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The Effects of Alcohol Liberalization on Liquor Stores and Rural and Urban Shopping Patterns

  • The introduction of alcohol into grocery and convenience stores in Oklahoma, Colorado, and Kansas causes a substantial (2.9%-6.8%) decline in statewide monthly liquor store visitation.
  • The expansion of beer sales decreases monthly visitation at rural liquor stores in Colorado (5.0%) and Kansas (7.9%), but has little effect on urban liquor stores
  • The expansion of both beer and wine in Oklahoma decreases monthly visitation at both rural (9.0%) and urban (7.0%) liquor stores.
  • Our results indicate substantial changes in consumer shopping patterns but do not support claims that partial alcohol liberalization will result in the mass closure of liquor stores.


When Colorado and Kansas introduced beer sales and Oklahoma introduced beer and wine sales into grocery and convenience stores in 2017 and 2018 (see table 1), the magnitude of the effect on consumer shopping behavior, and consequently small mom and pop liquor stores, was largely unknown. The policy changes are part of national trend towards liberalizing alcohol distribution and allowing sales in new market channels. Trade associations on behalf of liquor stores claim that alcohol liberalization will result in the mass transfer of alcohol sales to grocery and convenience stores to the detriment of many small businesses (Kessinger 2019). Policy makers are also concerned that a mass transfer will lead to consolidation in the retail tier of alcohol markets, ultimately reducing competition and harming consumers1.

1 Exec. Order. No. 14036, 86 Fed. Reg. 36987 (July 9, 2021) https://www.govinfo.gov/app/details/FR-2021-07-14/2021- 15069/.

Part of what makes anticipating the policy effect difficult are differences in the product assortment and shopping experiences offered by the new and traditional market channels. Grocery and convenience stores may only sell certain types of alcohol (beer only or beer and wine depending on the state), tend to stock only widely recognized brands, and offer minimal assistance (White, Troy, and Gerlich 2000). In contrast, liquor stores often carry a wide assortment of all alcohol types and provide knowledgeable staff that can help consumers make a selection (Hollebeek et al. 2007). Consumers, therefore, may or may not change market channels depending on preferences and the purpose of the shopping trip.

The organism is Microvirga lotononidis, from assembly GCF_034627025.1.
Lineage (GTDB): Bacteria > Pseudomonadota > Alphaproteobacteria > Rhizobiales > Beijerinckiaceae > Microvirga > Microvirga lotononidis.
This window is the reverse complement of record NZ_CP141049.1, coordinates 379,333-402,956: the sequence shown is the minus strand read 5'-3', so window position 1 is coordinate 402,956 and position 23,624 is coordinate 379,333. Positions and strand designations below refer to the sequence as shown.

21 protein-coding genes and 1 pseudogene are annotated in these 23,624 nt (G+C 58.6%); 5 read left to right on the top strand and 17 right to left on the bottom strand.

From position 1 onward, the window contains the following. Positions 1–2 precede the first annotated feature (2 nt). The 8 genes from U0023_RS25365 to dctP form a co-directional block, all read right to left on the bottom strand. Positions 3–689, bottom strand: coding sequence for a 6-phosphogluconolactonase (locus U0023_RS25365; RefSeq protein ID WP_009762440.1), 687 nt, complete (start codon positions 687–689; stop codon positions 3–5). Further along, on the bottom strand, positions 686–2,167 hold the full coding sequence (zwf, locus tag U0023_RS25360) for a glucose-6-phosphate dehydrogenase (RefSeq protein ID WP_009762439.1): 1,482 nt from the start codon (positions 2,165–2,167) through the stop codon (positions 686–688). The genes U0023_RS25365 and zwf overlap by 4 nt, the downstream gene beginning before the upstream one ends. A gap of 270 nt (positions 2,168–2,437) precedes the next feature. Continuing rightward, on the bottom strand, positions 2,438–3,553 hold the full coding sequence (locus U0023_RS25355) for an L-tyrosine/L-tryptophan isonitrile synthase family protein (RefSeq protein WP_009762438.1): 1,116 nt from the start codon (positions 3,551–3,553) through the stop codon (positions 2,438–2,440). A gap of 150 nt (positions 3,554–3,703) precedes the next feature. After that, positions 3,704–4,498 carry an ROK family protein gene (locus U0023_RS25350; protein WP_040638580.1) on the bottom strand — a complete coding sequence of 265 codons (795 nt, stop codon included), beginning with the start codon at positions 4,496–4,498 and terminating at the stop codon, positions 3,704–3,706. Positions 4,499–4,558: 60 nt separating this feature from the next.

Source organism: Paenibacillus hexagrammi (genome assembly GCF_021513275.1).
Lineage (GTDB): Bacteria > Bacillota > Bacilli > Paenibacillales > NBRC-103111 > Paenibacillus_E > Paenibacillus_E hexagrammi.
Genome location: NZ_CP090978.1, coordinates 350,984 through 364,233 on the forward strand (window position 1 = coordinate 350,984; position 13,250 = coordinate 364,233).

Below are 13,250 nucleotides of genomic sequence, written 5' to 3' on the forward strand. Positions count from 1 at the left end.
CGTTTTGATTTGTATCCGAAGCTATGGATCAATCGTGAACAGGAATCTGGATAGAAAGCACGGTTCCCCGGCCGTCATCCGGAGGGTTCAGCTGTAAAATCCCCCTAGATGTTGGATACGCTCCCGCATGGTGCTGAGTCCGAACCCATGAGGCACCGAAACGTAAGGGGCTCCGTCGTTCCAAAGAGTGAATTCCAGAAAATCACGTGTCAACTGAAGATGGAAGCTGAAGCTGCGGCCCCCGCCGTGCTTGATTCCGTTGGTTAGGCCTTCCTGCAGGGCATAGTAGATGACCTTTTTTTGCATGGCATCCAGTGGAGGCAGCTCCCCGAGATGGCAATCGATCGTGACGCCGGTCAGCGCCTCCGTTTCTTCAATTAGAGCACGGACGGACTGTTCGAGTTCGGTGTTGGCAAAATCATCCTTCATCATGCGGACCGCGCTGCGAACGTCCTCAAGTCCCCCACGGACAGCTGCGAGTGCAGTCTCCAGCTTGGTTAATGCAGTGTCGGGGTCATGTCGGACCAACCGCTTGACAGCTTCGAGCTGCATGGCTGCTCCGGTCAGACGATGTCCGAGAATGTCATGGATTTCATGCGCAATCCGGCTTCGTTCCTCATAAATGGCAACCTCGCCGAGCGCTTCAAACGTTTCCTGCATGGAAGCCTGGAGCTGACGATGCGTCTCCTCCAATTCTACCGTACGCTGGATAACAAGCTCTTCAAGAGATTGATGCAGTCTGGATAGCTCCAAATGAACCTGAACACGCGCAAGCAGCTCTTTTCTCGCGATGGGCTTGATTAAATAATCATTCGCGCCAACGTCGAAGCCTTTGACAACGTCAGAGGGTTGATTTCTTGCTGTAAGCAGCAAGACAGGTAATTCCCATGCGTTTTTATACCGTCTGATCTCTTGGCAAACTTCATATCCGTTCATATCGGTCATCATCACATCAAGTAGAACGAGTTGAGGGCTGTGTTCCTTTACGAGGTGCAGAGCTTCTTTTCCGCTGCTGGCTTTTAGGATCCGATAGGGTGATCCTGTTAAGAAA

Further clouding the picture are differences between rural and urban markets that may interact with the policy effect. We know that the new retail environment allows consumers to forgo a second stop at a liquor store and that liquor stores tend to locate further away from the grocery stores in rural counties. Additionally, Hart and Alston (2020) show that rural consumers with less disposable income consume more beer while urban consumers demand more wine. Consequently, rural consumers may be more incentivized to bundle grocery and alcohol purchases to reduce travel costs, especially in states that only liberalize beer sales. However, an argument can also be made that, since liquor, grocery, and convenience stores concentrate in urban counties, urban liquor stores will face greater competition post- policy change and, as a result, experience a greater decline in visitation. In summary, it is unknown a priori how the effect of alcohol liberalization on rural and urban markets will vary.

The purposes of this study are to identify the impact of partial alcohol liberalization on liquor stores in three states that liberalized alcohol sales and determine if the policy has a different effect on rural and urban stores. We accomplish our objectives using a novel difference-in-difference estimator developed by Callaway and Sant’Anna (2020) to compare visitation at liquor stores before and after the expansion of alcohol sales in each state. Our results inform the ongoing policy debate (see Colorado’s recent expansion of wine sales in 2022 (Chuang 2022)) on whether alcohol liberalization will result in the feared mass transfer of sales, and consequently closure, of liquor stores.

Because comprehensive data on liquor stores sales is unavailable, we rely on geolocated cellphone tracking data spanning from January 2017 to February 2020 from SafeGraph Inc. (2020). The SafeGraph data provide the location of liquor stores and the monthly foot traffic, allowing us to compare visitation before and after the policy change. Although not a direct measure of sales, visitation tends to be strongly correlated with revenue and can be used to approximate the magnitude of the policy effect (SafeGraph 2018). In addition to data from Oklahoma, Colorado, and Kansas, we use liquor store data from Minnesota as a control since alcohol retail laws in Minnesota mirrored those in the other states prior to the policy change and remained unchanged over the course of the study period.

Investigating changes in consumers shopping patterns at liquor stores